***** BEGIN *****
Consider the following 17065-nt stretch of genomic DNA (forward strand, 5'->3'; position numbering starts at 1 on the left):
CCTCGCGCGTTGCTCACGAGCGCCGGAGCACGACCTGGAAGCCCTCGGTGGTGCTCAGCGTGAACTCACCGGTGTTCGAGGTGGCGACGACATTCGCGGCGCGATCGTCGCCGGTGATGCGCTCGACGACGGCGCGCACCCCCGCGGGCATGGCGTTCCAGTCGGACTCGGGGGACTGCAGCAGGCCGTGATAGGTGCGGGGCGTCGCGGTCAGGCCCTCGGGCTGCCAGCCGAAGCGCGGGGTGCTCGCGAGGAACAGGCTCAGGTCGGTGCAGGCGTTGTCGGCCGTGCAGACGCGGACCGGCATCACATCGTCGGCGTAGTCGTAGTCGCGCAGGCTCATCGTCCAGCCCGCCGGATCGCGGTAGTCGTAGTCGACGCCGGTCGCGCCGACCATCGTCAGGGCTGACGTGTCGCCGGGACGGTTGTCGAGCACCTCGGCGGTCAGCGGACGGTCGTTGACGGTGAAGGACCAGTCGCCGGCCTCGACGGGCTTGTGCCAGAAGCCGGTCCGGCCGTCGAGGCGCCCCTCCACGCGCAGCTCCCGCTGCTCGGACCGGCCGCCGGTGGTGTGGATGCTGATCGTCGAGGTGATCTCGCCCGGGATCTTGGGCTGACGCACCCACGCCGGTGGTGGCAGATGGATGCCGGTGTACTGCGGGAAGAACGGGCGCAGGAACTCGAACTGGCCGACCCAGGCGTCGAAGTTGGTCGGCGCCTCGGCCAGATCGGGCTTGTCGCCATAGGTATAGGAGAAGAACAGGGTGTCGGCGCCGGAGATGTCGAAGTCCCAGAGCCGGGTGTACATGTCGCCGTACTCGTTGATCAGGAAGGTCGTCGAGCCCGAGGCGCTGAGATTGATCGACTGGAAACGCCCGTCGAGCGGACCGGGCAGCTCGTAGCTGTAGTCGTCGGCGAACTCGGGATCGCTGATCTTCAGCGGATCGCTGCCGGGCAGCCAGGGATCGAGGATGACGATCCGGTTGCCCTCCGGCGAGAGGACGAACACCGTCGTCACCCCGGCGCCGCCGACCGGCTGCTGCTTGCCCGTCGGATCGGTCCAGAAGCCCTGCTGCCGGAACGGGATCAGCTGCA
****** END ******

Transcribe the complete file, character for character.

Consider the following 17065-nt stretch of genomic DNA (forward strand, 5'->3'; position numbering starts at 1 on the left):
CCTCGCGCGTTGCTCACGAGCGCCGGAGCACGACCTGGAAGCCCTCGGTGGTGCTCAGCGTGAACTCACCGGTGTTCGAGGTGGCGACGACATTCGCGGCGCGATCGTCGCCGGTGATGCGCTCGACGACGGCGCGCACCCCCGCGGGCATGGCGTTCCAGTCGGACTCGGGGGACTGCAGCAGGCCGTGATAGGTGCGGGGCGTCGCGGTCAGGCCCTCGGGCTGCCAGCCGAAGCGCGGGGTGCTCGCGAGGAACAGGCTCAGGTCGGTGCAGGCGTTGTCGGCCGTGCAGACGCGGACCGGCATCACATCGTCGGCGTAGTCGTAGTCGCGCAGGCTCATCGTCCAGCCCGCCGGATCGCGGTAGTCGTAGTCGACGCCGGTCGCGCCGACCATCGTCAGGGCTGACGTGTCGCCGGGACGGTTGTCGAGCACCTCGGCGGTCAGCGGACGGTCGTTGACGGTGAAGGACCAGTCGCCGGCCTCGACGGGCTTGTGCCAGAAGCCGGTCCGGCCGTCGAGGCGCCCCTCCACGCGCAGCTCCCGCTGCTCGGACCGGCCGCCGGTGGTGTGGATGCTGATCGTCGAGGTGATCTCGCCCGGGATCTTGGGCTGACGCACCCACGCCGGTGGTGGCAGATGGATGCCGGTGTACTGCGGGAAGAACGGGCGCAGGAACTCGAACTGGCCGACCCAGGCGTCGAAGTTGGTCGGCGCCTCGGCCAGATCGGGCTTGTCGCCATAGGTATAGGAGAAGAACAGGGTGTCGGCGCCGGAGATGTCGAAGTCCCAGAGCCGGGTGTACATGTCGCCGTACTCGTTGATCAGGAAGGTCGTCGAGCCCGAGGCGCTGAGATTGATCGACTGGAAACGCCCGTCGAGCGGACCGGGCAGCTCGTAGCTGTAGTCGTCGGCGAACTCGGGATCGCTGATCTTCAGCGGATCGCTGCCGGGCAGCCAGGGATCGAGGATGACGATCCGGTTGCCCTCCGGCGAGAGGACGAACACCGTCGTCACCCCGGCGCCGCCGACCGGCTGCTGCTTGCCCGTCGGATCGGTCCAGAAGCCCTGCTGCCGGAACGGGATCAGCTGCA